We have to recall why we are here, and it doesn't hurt to start with the basic proposition from our catechism. We are here to know, love, and serve God, in this life and the next.

Sunday, December 13, 2015

Rejoice! Third Sunday of Advent (Cycle C)

Third Sunday of Advent (Cycle C)

Zephaniah 3:14–18a; Philippians 4:4–7; Luke 3:10–18
            Today we celebrate the third Sunday of Advent, which is called Gaudete Sunday, from the Latin translation of Philippians 4. "Rejoice in the Lord always." Always rejoice. We depart from the somber tone of this penitential season for a bit to celebrate the light that is dawning on us.
            The readings today give us our marching orders for Advent and beyond. The Latin word adventus, the source of our English term, indicates an approach or onset. Advent is the onset of Christ's coming again. As our readings suggest, it is a time of hope, of looking forward to a joyous event, but not necessarily from the perspective of people who are now experiencing joy. Often the expectation of the Messiah's coming dawns when His people are at their lowest, when they feel bereft and oppressed.
            Zephaniah prophecies during the reign of Josiah, a time when the king is attempting to bring the kingdom back from its fall into idolatry. The Assyrians have been chipping away at the Kingdom of Judea and demanding their tribute, which always means an oppressive tax on the people. All of these events are considered to be the result of the sins of the People of Israel. But Zephaniah tells them that God is letting go of that penalty and that they will be delivered from their oppression. In the midst of their strife, they are called to rejoice in their deliverance.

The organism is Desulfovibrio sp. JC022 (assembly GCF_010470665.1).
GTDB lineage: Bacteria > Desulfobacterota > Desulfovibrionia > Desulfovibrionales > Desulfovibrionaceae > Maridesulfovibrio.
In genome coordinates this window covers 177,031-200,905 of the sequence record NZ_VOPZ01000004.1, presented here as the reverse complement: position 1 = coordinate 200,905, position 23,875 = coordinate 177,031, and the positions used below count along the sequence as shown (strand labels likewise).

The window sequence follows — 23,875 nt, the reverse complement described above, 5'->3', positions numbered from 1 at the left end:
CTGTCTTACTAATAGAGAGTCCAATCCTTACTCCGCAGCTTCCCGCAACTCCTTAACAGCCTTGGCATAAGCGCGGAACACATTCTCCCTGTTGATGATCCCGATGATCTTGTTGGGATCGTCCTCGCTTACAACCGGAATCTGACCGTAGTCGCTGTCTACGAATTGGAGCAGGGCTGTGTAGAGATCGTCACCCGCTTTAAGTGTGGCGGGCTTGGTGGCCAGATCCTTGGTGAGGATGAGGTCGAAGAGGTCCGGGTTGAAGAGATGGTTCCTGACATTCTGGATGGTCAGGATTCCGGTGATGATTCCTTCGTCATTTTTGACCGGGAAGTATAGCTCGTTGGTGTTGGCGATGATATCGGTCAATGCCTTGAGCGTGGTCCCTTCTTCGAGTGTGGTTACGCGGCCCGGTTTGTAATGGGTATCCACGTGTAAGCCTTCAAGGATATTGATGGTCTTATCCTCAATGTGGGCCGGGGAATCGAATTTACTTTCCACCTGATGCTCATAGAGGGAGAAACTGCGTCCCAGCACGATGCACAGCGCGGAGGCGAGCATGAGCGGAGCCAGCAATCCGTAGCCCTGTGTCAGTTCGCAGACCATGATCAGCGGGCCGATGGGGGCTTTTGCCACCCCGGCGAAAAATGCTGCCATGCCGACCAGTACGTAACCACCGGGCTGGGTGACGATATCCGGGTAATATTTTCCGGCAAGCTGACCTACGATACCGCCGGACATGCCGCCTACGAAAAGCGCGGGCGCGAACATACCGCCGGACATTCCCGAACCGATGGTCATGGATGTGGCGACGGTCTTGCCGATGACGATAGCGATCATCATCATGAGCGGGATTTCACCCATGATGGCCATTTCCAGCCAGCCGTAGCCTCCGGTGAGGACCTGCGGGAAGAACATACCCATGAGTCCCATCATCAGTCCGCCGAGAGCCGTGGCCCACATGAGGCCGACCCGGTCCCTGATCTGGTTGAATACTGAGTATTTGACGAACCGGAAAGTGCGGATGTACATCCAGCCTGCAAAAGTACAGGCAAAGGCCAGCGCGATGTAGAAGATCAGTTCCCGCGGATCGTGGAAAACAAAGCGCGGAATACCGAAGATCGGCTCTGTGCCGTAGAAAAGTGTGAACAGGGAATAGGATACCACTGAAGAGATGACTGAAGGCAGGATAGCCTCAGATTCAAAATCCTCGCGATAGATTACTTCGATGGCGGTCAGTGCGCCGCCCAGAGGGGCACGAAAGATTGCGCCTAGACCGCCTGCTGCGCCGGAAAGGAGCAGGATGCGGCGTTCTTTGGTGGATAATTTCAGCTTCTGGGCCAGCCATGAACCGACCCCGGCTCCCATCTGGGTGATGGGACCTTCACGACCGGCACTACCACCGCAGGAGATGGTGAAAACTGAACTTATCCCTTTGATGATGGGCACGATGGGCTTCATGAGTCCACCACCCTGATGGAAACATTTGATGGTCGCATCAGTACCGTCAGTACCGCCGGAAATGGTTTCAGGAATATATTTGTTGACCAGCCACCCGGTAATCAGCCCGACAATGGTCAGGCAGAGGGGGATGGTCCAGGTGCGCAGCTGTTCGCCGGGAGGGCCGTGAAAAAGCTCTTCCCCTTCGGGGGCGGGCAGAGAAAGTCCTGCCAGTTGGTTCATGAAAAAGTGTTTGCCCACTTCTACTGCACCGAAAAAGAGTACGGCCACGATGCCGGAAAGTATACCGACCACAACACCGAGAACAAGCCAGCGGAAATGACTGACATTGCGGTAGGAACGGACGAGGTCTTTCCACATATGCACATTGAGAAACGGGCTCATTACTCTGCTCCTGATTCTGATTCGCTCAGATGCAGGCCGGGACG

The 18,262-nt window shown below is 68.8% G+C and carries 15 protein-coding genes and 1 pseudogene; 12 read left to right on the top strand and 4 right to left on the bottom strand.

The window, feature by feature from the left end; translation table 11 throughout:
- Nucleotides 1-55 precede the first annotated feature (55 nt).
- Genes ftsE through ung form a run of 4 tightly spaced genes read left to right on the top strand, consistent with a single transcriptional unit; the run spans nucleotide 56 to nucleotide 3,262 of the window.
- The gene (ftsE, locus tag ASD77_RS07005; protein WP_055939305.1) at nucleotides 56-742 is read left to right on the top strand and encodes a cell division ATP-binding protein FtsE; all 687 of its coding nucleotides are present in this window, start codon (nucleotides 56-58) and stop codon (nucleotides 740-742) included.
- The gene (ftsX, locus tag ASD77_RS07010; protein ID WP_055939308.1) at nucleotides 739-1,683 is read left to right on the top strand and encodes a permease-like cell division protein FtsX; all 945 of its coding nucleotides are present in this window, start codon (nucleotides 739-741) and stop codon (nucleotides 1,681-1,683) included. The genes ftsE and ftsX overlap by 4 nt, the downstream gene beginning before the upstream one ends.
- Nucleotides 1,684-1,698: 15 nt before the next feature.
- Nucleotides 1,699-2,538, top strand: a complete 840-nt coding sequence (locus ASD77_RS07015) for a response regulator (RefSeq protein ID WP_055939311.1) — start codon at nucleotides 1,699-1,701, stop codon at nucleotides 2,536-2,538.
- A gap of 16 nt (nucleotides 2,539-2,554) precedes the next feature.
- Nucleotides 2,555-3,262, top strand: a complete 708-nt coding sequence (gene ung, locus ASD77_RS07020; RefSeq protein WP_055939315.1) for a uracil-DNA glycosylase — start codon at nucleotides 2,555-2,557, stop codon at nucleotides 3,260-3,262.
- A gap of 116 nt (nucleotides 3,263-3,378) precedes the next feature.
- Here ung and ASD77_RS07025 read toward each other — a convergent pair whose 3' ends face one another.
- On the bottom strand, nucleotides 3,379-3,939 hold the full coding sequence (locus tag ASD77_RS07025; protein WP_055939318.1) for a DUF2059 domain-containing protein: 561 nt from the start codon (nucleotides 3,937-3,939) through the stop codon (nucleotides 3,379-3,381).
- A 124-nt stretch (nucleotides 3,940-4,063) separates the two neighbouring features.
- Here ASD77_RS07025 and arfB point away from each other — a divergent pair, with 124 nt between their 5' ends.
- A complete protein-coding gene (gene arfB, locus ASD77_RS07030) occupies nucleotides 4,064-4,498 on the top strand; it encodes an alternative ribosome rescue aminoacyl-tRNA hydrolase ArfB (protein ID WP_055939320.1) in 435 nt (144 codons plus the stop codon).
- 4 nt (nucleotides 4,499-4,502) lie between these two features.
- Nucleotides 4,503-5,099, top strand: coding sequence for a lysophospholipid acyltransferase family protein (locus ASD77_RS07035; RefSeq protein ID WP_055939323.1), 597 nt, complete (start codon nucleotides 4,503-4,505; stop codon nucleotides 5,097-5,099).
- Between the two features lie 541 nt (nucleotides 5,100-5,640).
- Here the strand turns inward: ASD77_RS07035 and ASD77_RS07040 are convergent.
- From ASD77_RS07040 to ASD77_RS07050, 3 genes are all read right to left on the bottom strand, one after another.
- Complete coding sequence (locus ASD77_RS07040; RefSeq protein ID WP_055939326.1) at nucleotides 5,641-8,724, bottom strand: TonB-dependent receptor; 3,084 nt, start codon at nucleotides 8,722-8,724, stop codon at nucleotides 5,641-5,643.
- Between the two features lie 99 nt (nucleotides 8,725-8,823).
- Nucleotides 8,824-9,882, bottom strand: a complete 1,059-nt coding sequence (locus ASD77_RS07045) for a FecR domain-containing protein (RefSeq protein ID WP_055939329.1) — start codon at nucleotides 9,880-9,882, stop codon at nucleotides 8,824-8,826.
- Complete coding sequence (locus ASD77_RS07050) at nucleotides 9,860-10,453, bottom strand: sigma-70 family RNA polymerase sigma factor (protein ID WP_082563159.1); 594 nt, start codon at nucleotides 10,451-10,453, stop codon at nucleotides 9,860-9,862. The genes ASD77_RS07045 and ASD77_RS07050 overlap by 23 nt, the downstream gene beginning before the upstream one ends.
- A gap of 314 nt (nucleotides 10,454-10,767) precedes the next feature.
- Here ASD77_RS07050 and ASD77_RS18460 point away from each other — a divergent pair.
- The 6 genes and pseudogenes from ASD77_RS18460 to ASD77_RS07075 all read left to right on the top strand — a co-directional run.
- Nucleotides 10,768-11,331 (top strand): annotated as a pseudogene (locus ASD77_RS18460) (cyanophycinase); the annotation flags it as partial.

The letter of St. Paul to the Philippians is much the same. Paul is writing from prison, as Fr. Jerry mentioned last week. Now Paul wasn't exactly a popular figure in Philippi, at least not with those outside the Church. If you remember the account in Acts, he expels a spirit from a slave girl who is constantly prophesying in a loud voice that Paul and his companions served the Most High God. Her owners weren't too happy about that. St. Paul was pretty adept at ticking off the local populace and bringing their wrath upon him. But even he is telling the Philippians, whom he obviously loves, to be joyful. He knows that all of this tribulation has a purpose. We can obsesses about our trials, or we can rejoice because we know the one who has overcome the world.